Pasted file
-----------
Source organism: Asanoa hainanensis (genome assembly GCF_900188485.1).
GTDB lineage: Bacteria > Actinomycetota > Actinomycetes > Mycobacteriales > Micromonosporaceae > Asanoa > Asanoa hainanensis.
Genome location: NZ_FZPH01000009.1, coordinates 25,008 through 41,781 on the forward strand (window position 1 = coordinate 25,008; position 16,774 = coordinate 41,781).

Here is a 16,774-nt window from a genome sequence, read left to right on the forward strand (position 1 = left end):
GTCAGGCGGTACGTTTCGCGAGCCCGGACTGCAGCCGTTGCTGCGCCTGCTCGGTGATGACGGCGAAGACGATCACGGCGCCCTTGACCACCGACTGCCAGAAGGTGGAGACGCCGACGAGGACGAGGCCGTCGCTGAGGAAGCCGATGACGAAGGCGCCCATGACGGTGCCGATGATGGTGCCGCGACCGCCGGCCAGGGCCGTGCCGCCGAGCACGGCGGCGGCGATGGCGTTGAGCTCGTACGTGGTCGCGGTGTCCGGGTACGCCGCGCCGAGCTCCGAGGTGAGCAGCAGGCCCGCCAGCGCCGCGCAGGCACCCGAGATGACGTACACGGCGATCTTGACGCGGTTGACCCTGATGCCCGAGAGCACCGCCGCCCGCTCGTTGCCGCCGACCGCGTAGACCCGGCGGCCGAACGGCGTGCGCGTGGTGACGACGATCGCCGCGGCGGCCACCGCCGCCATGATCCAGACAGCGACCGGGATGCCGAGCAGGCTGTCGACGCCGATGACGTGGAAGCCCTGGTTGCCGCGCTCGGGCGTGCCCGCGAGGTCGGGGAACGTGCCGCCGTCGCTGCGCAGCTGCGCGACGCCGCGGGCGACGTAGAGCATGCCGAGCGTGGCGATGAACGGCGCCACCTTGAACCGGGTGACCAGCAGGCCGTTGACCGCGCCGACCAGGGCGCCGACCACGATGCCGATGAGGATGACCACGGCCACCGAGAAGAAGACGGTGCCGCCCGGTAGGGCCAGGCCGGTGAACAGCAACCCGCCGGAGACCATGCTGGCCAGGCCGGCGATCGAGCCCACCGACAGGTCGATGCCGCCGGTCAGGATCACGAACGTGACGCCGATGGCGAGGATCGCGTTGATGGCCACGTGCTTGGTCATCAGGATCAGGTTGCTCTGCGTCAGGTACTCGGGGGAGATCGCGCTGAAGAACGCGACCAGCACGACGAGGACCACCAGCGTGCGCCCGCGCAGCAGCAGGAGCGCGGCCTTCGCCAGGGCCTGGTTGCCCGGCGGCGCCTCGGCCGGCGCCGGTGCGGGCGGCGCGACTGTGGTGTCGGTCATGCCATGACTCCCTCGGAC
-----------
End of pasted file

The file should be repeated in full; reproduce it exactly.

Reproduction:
Source organism: Asanoa hainanensis (genome assembly GCF_900188485.1).
GTDB lineage: Bacteria > Actinomycetota > Actinomycetes > Mycobacteriales > Micromonosporaceae > Asanoa > Asanoa hainanensis.
Genome location: NZ_FZPH01000009.1, coordinates 25,008 through 41,781 on the forward strand (window position 1 = coordinate 25,008; position 16,774 = coordinate 41,781).

Here is a 16,774-nt window from a genome sequence, read left to right on the forward strand (position 1 = left end):
GTCAGGCGGTACGTTTCGCGAGCCCGGACTGCAGCCGTTGCTGCGCCTGCTCGGTGATGACGGCGAAGACGATCACGGCGCCCTTGACCACCGACTGCCAGAAGGTGGAGACGCCGACGAGGACGAGGCCGTCGCTGAGGAAGCCGATGACGAAGGCGCCCATGACGGTGCCGATGATGGTGCCGCGACCGCCGGCCAGGGCCGTGCCGCCGAGCACGGCGGCGGCGATGGCGTTGAGCTCGTACGTGGTCGCGGTGTCCGGGTACGCCGCGCCGAGCTCCGAGGTGAGCAGCAGGCCCGCCAGCGCCGCGCAGGCACCCGAGATGACGTACACGGCGATCTTGACGCGGTTGACCCTGATGCCCGAGAGCACCGCCGCCCGCTCGTTGCCGCCGACCGCGTAGACCCGGCGGCCGAACGGCGTGCGCGTGGTGACGACGATCGCCGCGGCGGCCACCGCCGCCATGATCCAGACAGCGACCGGGATGCCGAGCAGGCTGTCGACGCCGATGACGTGGAAGCCCTGGTTGCCGCGCTCGGGCGTGCCCGCGAGGTCGGGGAACGTGCCGCCGTCGCTGCGCAGCTGCGCGACGCCGCGGGCGACGTAGAGCATGCCGAGCGTGGCGATGAACGGCGCCACCTTGAACCGGGTGACCAGCAGGCCGTTGACCGCGCCGACCAGGGCGCCGACCACGATGCCGATGAGGATGACCACGGCCACCGAGAAGAAGACGGTGCCGCCCGGTAGGGCCAGGCCGGTGAACAGCAACCCGCCGGAGACCATGCTGGCCAGGCCGGCGATCGAGCCCACCGACAGGTCGATGCCGCCGGTCAGGATCACGAACGTGACGCCGATGGCGAGGATCGCGTTGATGGCCACGTGCTTGGTCATCAGGATCAGGTTGCTCTGCGTCAGGTACTCGGGGGAGATCGCGCTGAAGAACGCGACCAGCACGACGAGGACCACCAGCGTGCGCCCGCGCAGCAGCAGGAGCGCGGCCTTCGCCAGGGCCTGGTTGCCCGGCGGCGCCTCGGCCGGCGCCGGTGCGGGCGGCGCGACTGTGGTGTCGGTCATGCCATGACTCCCTCGGAC